LONDON - Britain's Tony Blair, yearning to put
behind him a year in which Iraq has wreaked havoc on his
ratings, faces a new test of his ability to escape the mire.
Former top civil servant Lord Butler will deliver a report
next Wednesday on the intelligence the government received
about Saddam Hussein's weaponry.
British espionage will inevitably face some criticism but
so too might the government.
The prime minister persuaded a reluctant parliament to back
war on Iraq last year on the basis that it had biological and
chemical weapons and was ready to use them.
A notorious UK dossier from September 2002 said some could
have been fired within 45 minutes of an order to do so. Yet
over a year after Saddam was ousted, no such weapons have been
Butler's report will reopen those wounds although Blair
tried to pre-empt it this week, admitting for the first time
banned weapons may never be found.
The inquiry of Butler and his team has been sifting
evidence for the past five months. "These are serious people,"
said Dame Pauline Neville-Jones, former head of the Joint
Intelligence Committee which assesses intelligence for the
government. "I would trust them to produce a report which
actually gave us real insights into what went wrong, and
clearly things did go wrong."
Butler's remit was to study the accuracy of intelligence on
Iraqi weapons of mass destruction and make recommendations for
the future gathering, evaluation and use of intelligence.
Question marks over the premier's pre-war claims are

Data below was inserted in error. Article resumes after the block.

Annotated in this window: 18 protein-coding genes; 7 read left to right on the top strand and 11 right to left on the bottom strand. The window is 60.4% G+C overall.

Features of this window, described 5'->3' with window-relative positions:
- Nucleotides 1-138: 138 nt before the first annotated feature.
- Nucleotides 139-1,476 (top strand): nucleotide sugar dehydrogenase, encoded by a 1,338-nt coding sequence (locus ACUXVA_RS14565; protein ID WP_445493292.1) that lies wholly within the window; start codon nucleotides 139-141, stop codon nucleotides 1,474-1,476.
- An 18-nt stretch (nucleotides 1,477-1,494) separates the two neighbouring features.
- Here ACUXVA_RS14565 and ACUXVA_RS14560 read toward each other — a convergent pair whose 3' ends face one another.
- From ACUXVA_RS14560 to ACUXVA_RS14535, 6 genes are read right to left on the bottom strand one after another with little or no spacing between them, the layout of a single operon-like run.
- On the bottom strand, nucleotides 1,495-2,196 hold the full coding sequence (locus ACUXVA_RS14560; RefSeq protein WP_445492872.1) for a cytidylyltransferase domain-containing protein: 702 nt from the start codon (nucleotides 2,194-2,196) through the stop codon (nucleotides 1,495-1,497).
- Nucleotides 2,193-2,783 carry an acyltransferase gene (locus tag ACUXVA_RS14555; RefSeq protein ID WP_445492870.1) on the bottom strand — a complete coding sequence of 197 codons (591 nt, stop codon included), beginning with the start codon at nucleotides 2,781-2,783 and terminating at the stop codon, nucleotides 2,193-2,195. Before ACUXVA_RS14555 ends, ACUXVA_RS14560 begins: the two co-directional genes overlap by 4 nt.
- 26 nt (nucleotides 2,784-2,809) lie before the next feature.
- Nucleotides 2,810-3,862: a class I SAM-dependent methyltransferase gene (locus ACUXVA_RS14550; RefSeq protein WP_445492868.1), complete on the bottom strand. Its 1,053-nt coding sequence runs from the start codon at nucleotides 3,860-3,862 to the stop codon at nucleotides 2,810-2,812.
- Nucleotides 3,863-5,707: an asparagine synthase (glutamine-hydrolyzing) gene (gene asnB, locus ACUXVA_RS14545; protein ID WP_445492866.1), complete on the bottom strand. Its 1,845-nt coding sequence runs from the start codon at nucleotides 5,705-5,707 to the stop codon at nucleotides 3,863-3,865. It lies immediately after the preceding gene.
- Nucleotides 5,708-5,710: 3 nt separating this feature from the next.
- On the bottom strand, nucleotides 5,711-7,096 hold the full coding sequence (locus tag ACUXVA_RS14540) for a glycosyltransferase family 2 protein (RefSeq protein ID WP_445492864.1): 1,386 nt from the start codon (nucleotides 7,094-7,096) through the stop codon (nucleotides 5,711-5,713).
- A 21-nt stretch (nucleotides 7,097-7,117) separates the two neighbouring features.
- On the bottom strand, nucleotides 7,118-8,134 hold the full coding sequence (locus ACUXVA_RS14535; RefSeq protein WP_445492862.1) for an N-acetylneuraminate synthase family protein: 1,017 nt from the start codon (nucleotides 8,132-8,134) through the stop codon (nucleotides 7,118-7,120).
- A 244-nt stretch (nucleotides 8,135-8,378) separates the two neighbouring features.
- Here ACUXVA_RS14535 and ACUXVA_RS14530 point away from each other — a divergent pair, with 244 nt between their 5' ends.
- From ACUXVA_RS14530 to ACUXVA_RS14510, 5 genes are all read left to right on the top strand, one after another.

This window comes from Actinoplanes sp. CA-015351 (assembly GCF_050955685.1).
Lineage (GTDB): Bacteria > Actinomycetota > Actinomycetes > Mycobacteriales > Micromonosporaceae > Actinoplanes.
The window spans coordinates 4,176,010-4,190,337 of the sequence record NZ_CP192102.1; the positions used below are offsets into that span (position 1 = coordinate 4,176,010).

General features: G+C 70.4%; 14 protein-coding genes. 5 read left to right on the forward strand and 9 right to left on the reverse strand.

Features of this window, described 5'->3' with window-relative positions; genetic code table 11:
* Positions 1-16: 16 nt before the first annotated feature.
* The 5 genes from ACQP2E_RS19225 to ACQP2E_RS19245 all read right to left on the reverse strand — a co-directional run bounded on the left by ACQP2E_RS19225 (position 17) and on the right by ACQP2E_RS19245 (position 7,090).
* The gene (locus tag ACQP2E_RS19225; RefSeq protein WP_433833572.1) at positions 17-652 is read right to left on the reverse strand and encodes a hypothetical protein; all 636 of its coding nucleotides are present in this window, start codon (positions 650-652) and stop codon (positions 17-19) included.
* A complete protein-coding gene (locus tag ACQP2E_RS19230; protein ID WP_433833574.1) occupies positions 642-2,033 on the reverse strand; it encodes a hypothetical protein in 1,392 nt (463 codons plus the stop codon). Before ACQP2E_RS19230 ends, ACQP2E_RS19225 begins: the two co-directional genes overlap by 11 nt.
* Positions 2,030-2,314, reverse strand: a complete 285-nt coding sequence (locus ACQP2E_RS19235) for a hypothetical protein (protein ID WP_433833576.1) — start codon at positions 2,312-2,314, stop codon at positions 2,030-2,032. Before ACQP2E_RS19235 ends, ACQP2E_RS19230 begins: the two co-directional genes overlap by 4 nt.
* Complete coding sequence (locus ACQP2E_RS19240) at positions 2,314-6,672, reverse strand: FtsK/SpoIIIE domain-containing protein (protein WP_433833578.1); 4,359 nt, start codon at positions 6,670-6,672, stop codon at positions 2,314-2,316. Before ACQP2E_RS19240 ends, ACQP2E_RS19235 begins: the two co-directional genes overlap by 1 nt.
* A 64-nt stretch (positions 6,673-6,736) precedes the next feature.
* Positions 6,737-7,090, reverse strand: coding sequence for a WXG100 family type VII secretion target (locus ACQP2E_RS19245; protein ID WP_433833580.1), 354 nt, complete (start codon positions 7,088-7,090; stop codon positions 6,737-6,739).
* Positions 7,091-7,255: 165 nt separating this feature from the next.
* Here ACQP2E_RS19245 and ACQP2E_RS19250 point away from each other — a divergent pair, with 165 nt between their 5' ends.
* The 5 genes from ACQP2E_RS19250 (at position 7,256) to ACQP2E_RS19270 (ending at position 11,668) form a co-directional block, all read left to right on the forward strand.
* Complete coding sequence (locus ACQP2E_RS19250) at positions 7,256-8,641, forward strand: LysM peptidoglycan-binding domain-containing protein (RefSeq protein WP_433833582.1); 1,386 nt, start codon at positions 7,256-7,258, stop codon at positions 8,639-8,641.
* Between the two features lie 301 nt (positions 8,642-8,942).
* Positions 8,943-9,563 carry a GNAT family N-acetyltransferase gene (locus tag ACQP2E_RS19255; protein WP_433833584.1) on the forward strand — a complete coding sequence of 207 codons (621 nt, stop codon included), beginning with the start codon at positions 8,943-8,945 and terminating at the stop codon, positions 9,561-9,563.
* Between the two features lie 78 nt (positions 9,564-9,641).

nothing new -- last year, parliament's Intelligence and
Security Committee labeled the 45 minutes assertion
But the timing of the Butler report is poor for Blair as he
attempts to refocus voters on domestic issues with a general
election probably less than a year away. He will respond to the
report with a statement to parliament to try and draw a line
under his Iraq troubles.
A day later, Blair faces two parliamentary by-elections in
central England. Both should be easy wins for his Labor party
but they have big Muslim communities, making an anti-war
Much of the ground was covered earlier this year by Lord
Hutton's inquiry into the suicide of weapons expert David
Kelly killed himself after being exposed as the source of a
BBC report, now recognized to be flawed, that the government
knew the 45-minute claim was probably wrong.
Blair was fully exonerated by judge Hutton but his probe
unearthed facts that Butler is likely to have revisited.
It found several defense intelligence officials whose
doubts about the dossier were not acted upon and cast a
critical light on the relationship between Blair's then media
chief, Alastair Campbell, and John Scarlett, chairman of the
Joint Intelligence Committee.
The Butler team also asked whether officials "spun"
intelligence to the media, sources close to the inquiry say,
and looked at the use ministers made of it when spelling out
the case for war.
© 2004 Reuters Ltd